With two maps in tow, I look at Tokyo’s land use and zoning in the late 1950s. Zoning designations largely reflected then-current land uses, except for some visionary (and eventually never realized) ideas about greenbelts and decongestion.
As I go through the TMG publication I referred to in this previous post, herewith some links to maps of historical Tokyo for my and everyone else’s reference. Please feel free to supplement this with your own links in the comments, I will add to the post.
1959 railway map, from Flickr user Rob Ketcherside
My supervisor and I dug up a fascinating book in the library a few weeks ago. It is an early 1960s Tokyo Metropolitan Government publication that introduces the main urban planning issues Tokyo was facing ahead of the Olympics via thematic maps. Herewith its take take on population growth and density.
It does not happen too often that a topic as seemingly arcane as Japanese zoning makes it on one of the biggest economics blogs out there. So I would be amiss in not pointing my readers to the interesting discussions unfolding on Tyler Cowen’s Marginal Revolution.
View from Atago Hills Tower in Tokyo, 2013
I have decided to put some of my little research assignments (largely “self-assigned”, that is) onto the blog in order to share them more widely and get myself to be more disciplined in articulating my thoughts. This one below is about Japan’s infrastructure investments over the last 100+ years.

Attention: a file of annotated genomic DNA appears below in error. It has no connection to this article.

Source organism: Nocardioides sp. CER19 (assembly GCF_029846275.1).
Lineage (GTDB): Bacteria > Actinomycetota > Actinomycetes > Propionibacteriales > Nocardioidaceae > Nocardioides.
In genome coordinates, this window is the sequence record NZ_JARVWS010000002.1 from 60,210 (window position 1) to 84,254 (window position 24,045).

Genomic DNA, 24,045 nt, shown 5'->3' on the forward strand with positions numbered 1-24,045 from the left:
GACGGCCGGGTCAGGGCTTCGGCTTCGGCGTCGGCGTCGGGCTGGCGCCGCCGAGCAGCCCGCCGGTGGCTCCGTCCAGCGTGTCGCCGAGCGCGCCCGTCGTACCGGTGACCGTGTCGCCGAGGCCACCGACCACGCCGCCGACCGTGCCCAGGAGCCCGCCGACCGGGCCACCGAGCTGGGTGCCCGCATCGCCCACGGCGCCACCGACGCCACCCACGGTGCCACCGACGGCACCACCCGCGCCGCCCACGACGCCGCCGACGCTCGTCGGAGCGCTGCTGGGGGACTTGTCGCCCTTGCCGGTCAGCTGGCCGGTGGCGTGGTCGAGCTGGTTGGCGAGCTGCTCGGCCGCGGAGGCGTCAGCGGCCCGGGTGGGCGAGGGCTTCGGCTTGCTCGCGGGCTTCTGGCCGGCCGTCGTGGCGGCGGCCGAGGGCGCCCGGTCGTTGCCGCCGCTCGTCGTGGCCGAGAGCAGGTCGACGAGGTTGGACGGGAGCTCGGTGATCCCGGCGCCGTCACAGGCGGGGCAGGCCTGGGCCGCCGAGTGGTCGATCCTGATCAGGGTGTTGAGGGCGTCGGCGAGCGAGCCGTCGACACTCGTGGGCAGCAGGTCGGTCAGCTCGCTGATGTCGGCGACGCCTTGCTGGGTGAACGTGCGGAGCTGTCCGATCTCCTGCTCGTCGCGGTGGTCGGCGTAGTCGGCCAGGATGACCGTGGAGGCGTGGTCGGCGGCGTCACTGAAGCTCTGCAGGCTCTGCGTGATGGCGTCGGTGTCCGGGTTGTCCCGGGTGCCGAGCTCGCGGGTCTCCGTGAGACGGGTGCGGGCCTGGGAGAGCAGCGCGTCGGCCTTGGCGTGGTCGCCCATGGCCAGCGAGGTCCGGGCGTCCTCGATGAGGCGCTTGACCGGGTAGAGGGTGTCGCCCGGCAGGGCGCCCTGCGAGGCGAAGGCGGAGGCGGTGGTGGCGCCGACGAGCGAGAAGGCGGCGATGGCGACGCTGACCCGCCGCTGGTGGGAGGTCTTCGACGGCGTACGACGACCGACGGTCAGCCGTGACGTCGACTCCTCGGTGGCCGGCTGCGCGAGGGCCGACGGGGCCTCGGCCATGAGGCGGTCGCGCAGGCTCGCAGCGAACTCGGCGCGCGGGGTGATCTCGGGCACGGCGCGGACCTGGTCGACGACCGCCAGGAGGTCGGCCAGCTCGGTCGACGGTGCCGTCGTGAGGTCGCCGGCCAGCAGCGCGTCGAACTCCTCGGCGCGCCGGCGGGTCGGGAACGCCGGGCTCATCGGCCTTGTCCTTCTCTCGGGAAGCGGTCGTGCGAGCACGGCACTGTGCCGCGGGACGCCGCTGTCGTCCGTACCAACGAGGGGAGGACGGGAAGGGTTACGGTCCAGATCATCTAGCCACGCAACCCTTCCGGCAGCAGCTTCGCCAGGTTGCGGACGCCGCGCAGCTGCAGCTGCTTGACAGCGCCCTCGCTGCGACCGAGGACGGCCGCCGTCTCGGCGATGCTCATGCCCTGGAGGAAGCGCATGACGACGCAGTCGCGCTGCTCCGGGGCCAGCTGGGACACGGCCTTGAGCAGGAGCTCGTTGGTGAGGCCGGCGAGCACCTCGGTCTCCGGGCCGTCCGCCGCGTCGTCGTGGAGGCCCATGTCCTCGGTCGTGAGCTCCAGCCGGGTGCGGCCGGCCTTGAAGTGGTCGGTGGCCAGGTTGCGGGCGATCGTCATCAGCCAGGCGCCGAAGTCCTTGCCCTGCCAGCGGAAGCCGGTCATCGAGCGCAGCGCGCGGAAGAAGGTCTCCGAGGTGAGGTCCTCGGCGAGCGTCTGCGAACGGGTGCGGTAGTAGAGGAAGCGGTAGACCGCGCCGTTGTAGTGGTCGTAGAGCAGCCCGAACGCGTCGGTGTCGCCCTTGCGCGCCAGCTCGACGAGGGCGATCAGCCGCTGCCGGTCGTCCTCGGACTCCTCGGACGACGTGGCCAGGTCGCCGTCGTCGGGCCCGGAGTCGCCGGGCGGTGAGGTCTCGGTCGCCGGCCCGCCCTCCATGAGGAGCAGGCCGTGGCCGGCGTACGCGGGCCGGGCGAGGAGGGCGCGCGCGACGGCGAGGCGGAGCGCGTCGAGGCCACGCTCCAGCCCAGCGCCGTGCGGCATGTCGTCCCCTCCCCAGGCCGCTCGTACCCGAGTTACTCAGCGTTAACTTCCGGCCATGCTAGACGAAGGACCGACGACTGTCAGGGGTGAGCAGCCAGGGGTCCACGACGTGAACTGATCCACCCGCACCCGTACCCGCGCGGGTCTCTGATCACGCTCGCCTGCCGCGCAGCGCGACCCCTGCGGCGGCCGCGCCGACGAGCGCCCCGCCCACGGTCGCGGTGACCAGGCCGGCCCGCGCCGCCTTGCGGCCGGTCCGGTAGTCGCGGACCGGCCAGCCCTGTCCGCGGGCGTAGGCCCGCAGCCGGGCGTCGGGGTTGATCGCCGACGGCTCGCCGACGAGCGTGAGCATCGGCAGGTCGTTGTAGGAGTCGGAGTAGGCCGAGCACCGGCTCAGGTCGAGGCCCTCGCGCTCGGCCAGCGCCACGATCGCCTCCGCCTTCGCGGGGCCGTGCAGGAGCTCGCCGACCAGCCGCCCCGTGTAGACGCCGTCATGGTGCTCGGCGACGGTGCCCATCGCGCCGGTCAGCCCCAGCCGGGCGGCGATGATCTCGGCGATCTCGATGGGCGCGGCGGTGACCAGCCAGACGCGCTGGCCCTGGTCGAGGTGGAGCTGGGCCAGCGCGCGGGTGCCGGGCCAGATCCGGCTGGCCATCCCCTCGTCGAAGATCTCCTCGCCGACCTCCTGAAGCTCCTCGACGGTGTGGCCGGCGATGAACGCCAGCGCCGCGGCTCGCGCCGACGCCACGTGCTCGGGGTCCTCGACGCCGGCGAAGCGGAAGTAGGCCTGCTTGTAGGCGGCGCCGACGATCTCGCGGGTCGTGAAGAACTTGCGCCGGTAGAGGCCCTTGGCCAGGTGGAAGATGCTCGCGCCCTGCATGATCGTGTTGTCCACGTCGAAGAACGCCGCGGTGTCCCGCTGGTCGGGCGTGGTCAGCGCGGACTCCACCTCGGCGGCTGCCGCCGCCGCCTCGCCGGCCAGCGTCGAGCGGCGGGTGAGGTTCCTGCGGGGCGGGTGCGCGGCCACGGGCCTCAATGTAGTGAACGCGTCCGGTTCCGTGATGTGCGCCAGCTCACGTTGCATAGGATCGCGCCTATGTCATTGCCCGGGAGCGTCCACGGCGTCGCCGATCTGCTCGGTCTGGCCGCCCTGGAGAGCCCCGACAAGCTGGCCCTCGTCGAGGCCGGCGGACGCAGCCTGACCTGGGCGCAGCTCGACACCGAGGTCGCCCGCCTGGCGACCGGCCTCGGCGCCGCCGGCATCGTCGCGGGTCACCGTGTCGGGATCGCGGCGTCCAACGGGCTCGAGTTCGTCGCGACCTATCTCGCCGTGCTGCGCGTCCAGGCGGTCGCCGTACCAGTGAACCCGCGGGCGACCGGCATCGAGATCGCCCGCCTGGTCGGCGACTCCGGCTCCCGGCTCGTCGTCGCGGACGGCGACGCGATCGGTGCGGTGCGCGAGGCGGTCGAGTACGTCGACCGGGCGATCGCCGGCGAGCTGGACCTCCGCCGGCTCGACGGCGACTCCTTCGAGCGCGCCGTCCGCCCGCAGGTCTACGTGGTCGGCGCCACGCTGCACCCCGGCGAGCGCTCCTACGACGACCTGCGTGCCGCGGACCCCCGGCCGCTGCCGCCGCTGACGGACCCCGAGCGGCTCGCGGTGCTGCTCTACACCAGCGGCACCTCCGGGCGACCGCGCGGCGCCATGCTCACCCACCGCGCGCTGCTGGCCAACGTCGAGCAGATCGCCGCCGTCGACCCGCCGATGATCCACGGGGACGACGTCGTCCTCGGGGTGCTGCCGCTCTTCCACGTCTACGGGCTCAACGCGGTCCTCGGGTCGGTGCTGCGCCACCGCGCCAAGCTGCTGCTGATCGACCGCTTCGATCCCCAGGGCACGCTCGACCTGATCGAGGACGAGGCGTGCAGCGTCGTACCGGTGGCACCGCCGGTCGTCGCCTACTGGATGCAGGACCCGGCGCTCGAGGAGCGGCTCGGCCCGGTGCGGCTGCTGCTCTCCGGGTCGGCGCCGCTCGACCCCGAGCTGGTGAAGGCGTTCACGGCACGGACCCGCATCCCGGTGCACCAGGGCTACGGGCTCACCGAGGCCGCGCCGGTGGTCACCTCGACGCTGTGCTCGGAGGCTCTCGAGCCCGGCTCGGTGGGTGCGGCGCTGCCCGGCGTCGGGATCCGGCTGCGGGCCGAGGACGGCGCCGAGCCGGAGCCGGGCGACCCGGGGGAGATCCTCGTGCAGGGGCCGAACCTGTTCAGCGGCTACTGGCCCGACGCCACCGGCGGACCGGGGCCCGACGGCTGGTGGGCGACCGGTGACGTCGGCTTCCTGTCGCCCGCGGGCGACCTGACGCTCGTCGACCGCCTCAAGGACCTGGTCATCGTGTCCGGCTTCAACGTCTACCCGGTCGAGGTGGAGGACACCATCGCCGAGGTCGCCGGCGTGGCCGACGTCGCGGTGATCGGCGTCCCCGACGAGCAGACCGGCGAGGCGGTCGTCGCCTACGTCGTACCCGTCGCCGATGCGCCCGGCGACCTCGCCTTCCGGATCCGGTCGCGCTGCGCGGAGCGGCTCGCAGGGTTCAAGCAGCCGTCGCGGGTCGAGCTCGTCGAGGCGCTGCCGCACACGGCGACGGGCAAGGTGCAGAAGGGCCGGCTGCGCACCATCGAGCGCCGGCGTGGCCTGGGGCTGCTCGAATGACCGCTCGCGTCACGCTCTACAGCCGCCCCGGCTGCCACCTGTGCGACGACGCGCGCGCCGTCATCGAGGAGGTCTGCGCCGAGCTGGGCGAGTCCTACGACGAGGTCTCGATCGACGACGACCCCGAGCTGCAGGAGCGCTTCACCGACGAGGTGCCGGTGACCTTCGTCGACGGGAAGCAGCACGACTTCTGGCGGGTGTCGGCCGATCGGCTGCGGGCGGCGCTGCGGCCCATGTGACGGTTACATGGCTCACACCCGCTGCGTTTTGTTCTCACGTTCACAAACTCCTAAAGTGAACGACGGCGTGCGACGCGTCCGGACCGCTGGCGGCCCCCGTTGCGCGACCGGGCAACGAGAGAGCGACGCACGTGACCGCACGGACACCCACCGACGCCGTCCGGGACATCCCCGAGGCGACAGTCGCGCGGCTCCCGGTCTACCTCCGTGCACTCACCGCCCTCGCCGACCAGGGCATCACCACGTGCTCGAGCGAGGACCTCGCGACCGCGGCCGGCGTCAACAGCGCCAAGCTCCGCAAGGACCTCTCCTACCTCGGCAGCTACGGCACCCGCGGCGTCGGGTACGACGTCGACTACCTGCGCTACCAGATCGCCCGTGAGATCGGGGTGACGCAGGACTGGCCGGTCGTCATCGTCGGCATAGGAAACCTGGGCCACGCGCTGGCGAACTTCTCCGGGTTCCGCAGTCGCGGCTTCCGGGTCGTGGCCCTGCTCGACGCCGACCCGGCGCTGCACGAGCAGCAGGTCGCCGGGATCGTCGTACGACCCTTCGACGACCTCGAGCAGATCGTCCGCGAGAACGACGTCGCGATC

We went on a long weekend trip to Shimoda at the southern tip of the Azu Peninsula in June, and I totally forgot to put some photos up back then. It was like a trip back in time, both to the mid-nineteenth century, when Commodore Perry’s ships arrived here, and the roaring eighties, when the real estate boom reigned here just like in other seaside resorts across Japan.
A few interesting pieces on housing, construction and real estate in Tokyo and beyond caught my attention lately. I wanted to collect them here for future reference and research. I wonder whether what was once key to understanding Japanese cities’ success in dealing with unbridled urbanisation has become an impediment to its citizens enjoying the fruits of an affluent society today.
The view from my balcony in Nakano, Tokyo (May 2016) Continue reading
As my Tokyo research progresses, I have been looking a little more closely at the history of Sumida Ward, one of Tokyo’s traditional manufacturing areas. Today I took a walk from Hikifune to Ryogoku.
Steel plating company, Sumida Ward
The second presentation I gave during the “Inheriting the City” conference in Taipei last week was on Tokyo. As with the one on Yangon, I am still debating whether I should write it up as a full-blown paper. In order not to forget what I said, herewith a summary.